Generators and lawnmowers, at least $2,000 worth of seeds, seven chickens and enough feed for an entire farm.
Those are just some of the things that come to mind when 54-year-old Debbie Lattin recounts what she and her family lost in a Jan. 12 fire that abruptly burned down an old utility barn at Lattin’s Country Cider Mill and Farm.
“Everything to run the farm was in the barn,” said Debbie Lattin, the daughter of the owners and a farm manager. “It was our storage building right now. We’d use it as a petting area during our festivals, but right now, it was mainly storage.”
The 22-acre farm and business, located off Rich Road in rural Thurston County, is known as a mom-and-pop shop where Thurston County residents and those from surrounding counties can pick up nearly anything, from the farm’s award-winning apple cider to their donuts or even a peacock feather.
The fire marks a challenging time in the agritourism business’ roughly 60-year existence. While the storefront has stayed open this entire time, the farm and its owners remain impacted by the loss of so many necessities. A GoFundMe campaign has been set up to help recoup the lost items that won’t be covered by insurance, and so far it has raised $3,180 of its $50,000 goal.
The cause of the fire has not been determined, the Lattins say. The barn had electrical wiring, though investigators have ruled out that as a cause.
A large storm rolled through the region the night of the fire, producing high winds and modest rainfall that likely fanned the blaze. The Lattins, expecting they’d need to pick up a few branches or trees the next day, never thought a blaze would roll through a building.
“The wind was so powerful, everyone lost their power,” said owner Carolyn Lattin, 88, who has produced cider on the property for about 45 years. “(Many) people were without power, and it didn't take too long for the storm to take the barn along with it.”
The barn was also unique in that it was constructed with lumber harvested from the property. Though the family plans on constructing a similar building in its place, it has yet to be determined if it will be as unique as the more than 70-year-old former structure.
The family is also still taking inventory of their losses. The list, which is nearly five-pages long, Carolyn Lattin said, keeps growing as they recall what was in the barn.
“It’s going to be over a year before we can begin permitting and the rebuilding process … It’s kind of a scramble to find a place for things to go,” she said.
After a difficult 2020, the family and its roughly 25 employees were really looking forward to a calmer, quieter and easier year. The expectations, at least so far, have been the opposite of that.
It Started With a Red Glow
The Lattins, with the help of their employees, finally cleared out what was left of their barn last Friday. Standing on the vacant land, Debbie Lattin clearly recalled that night.
It was around 10 p.m. and she was just about to retire for the evening. But when Debbie Lattin stepped outside of her nearby house, she saw a tiny, red glow out where the farm was.
“Within 30 seconds of stepping out, I saw a big pillow of smoke go up,” she said. “And by the time I got up here, there was nothing I could do. It was gone.”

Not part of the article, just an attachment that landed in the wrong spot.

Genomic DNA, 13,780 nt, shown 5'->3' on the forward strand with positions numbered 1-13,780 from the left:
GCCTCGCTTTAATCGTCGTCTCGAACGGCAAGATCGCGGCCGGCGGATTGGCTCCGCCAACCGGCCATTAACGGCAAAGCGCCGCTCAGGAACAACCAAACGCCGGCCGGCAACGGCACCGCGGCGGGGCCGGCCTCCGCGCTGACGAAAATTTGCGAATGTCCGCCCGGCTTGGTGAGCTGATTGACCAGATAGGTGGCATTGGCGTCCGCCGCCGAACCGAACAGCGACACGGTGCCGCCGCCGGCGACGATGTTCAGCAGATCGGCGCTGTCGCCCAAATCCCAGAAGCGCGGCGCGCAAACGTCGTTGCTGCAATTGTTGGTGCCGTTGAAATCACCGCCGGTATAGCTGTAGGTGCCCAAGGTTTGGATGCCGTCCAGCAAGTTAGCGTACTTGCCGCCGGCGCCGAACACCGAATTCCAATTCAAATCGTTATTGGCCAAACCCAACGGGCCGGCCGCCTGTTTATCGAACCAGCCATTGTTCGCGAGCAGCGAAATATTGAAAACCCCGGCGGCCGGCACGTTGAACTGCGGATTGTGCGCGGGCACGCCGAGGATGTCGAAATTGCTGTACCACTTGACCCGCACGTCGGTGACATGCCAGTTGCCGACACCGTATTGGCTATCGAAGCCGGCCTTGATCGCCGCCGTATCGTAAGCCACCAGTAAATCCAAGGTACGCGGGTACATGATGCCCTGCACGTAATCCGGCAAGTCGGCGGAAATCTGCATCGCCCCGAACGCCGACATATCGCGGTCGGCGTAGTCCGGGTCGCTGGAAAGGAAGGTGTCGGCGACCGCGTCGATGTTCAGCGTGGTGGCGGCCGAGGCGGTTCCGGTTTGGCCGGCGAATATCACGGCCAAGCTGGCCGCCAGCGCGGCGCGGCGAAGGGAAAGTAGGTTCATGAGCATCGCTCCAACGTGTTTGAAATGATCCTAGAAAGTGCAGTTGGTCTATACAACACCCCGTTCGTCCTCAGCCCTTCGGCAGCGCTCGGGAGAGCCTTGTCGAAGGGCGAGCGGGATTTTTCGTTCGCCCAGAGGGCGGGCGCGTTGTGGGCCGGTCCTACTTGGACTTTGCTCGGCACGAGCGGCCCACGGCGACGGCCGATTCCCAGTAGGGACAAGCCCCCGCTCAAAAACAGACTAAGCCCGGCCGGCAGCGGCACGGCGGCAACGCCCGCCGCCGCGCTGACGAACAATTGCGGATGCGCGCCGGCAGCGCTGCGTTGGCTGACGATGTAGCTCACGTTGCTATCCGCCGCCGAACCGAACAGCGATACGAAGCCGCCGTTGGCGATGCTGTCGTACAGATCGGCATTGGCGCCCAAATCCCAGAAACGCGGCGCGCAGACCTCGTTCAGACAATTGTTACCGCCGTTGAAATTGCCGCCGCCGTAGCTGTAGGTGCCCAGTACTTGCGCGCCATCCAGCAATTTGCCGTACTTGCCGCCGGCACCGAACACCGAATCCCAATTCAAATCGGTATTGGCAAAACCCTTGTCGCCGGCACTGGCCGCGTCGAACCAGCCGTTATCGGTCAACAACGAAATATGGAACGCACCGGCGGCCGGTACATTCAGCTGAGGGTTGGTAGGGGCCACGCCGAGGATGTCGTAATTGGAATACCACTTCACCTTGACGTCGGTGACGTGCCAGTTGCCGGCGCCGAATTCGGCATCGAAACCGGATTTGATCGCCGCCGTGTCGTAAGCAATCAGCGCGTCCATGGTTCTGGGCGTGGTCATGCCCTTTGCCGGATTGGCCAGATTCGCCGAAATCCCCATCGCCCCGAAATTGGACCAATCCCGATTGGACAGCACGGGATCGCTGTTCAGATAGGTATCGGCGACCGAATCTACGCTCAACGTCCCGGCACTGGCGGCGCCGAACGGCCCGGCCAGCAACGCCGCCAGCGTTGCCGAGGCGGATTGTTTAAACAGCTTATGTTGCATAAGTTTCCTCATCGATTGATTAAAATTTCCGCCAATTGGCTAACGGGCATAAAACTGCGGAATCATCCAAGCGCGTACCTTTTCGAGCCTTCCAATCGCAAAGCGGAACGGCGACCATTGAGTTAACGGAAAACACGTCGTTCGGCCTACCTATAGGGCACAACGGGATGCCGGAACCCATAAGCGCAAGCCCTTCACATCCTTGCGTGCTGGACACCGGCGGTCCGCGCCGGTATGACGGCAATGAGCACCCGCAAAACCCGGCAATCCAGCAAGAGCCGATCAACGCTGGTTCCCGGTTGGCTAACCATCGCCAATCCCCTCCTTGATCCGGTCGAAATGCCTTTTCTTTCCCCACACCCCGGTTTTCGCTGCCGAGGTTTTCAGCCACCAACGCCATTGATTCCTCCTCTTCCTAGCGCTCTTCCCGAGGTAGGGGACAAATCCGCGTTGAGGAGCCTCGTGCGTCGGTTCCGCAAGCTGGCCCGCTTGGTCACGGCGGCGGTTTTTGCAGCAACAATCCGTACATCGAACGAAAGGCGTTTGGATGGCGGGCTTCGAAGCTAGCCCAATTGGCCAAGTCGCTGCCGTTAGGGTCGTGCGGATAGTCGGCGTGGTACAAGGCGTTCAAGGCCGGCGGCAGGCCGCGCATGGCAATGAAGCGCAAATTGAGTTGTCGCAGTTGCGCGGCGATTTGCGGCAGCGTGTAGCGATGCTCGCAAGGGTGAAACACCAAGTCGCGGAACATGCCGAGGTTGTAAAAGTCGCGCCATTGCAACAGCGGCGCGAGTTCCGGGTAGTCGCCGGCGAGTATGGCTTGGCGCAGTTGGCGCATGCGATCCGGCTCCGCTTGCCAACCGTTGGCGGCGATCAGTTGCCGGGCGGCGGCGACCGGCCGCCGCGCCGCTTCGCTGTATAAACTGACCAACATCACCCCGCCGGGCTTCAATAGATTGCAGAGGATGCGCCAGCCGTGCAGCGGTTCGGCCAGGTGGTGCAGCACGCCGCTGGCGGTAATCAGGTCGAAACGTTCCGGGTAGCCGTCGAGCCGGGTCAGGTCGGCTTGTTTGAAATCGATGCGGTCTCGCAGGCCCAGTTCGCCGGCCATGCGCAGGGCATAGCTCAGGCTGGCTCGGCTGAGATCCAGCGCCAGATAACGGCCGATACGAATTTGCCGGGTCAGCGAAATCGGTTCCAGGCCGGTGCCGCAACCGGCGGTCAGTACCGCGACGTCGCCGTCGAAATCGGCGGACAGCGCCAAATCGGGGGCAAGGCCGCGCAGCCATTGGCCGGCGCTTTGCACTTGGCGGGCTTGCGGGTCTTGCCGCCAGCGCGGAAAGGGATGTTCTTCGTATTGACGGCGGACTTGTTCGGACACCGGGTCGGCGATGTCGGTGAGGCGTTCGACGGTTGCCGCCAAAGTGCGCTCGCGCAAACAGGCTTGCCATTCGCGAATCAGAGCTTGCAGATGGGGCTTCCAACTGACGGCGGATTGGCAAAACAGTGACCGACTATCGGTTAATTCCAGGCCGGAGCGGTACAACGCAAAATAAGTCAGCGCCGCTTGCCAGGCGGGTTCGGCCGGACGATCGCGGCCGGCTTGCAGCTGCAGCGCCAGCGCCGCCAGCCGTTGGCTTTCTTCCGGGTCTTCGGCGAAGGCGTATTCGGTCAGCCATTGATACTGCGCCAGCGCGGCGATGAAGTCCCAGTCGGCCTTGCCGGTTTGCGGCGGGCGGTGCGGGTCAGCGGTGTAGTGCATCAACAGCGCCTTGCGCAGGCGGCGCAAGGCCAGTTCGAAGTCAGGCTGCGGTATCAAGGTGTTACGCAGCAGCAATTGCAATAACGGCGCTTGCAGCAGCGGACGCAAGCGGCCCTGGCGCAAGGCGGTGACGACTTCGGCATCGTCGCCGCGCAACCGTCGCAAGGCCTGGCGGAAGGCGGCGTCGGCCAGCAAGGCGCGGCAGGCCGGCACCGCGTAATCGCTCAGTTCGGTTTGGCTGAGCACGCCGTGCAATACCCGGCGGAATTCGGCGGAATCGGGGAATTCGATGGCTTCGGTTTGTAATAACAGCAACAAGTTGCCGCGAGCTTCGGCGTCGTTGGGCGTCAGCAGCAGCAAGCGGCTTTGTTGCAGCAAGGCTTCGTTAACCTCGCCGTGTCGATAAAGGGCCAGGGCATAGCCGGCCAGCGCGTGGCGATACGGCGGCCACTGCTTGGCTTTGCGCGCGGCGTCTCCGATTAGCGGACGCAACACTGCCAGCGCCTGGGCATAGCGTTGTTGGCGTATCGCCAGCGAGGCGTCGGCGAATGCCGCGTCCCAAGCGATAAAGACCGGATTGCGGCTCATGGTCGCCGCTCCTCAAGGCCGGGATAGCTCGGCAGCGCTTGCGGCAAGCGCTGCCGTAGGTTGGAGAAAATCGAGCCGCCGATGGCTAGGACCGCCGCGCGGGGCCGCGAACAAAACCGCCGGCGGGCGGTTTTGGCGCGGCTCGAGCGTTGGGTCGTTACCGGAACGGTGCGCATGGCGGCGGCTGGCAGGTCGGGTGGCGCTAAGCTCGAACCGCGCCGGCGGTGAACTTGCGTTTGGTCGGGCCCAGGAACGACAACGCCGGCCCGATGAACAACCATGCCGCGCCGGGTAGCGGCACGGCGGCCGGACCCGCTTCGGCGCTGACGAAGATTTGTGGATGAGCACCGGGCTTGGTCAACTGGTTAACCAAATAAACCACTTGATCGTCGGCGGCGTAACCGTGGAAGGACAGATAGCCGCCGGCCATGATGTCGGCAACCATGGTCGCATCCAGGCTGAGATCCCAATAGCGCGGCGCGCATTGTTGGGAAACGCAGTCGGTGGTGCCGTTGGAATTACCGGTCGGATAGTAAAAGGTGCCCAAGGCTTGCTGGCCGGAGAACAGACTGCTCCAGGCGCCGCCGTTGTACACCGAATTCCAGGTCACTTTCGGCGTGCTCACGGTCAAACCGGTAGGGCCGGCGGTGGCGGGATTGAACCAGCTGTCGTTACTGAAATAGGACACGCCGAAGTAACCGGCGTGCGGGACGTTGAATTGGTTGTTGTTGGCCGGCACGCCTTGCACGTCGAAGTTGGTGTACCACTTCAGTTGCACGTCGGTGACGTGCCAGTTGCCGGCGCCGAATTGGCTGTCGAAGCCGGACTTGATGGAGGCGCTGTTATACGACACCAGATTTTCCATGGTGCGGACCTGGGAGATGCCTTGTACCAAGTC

They began clearing the area around the flames. Firefighters arrived soon after.
Jessy Platter, an outside manager and farm hand, said her phone started ringing with people saying that a fire was reported at the Lattins. She threw on her boots and was quickly out the door.
After arriving, and getting past the firefighters, Platter said she started rounding up animals and made sure they didn’t run off scared into a nearby field.
Platter, who works closely with Debbie Lattin, knows all too well how much was lost that night.
“There’s not really good words for that. We have a lot invested into this barn. Everything we needed to do our jobs was in here,” Platter said.
A flock of seven chickens in a nearby greenhouse were the only living casualties. Work will also need to be done on the nearby buildings and sheds, too.
“All of the crew were pretty upset,” Debbie Lattin said, noting that the loss still weighs heavy on everyone’s minds.
Debbie Lattin, who works in the bakery every day, said it was painful to look out from a nearby window out at the carnage in the days following the fire. In addition to the financial loss, the barn also held sentimental value to many.
“It’s been a privilege to grow up around here,” she said.
Since Jan. 12, the community has given an overwhelming response to the family and Lattins Country Cider Mill and Farm.
“We have such great customers. They’re such amazing people … They give us a lot of comfort,” Debbie Lattin said.
One regular customer even dropped them off feed and hay in the days following the incident to keep their variety of goats, chickens, peacocks and quail fed.
Staff have also displayed a donation jar at the storefront where people can help contribute to the farm’s recovery. Customers can also purchase a $10 paper apple that they’ll write their names down on. That apple will be displayed within the store, and the names will eventually be etched into a plaque that will hang outside the new barn once it’s constructed.
As the number of days since the incident tally higher, work seems to be more focused on the day-to-day operations of the farm and its storefront. With the summer and fall months being the busiest time for Lattin’s County Cider Mill and Farm, plans are being set to host families and agritourists for fun activities.
The focus, now that the ashes have been swept away, seems most prominently to be toward the future.
“COVID or fire, we’ll find a way to be here and make it all work,” Debbie Lattin said. “We’ll figure it out.”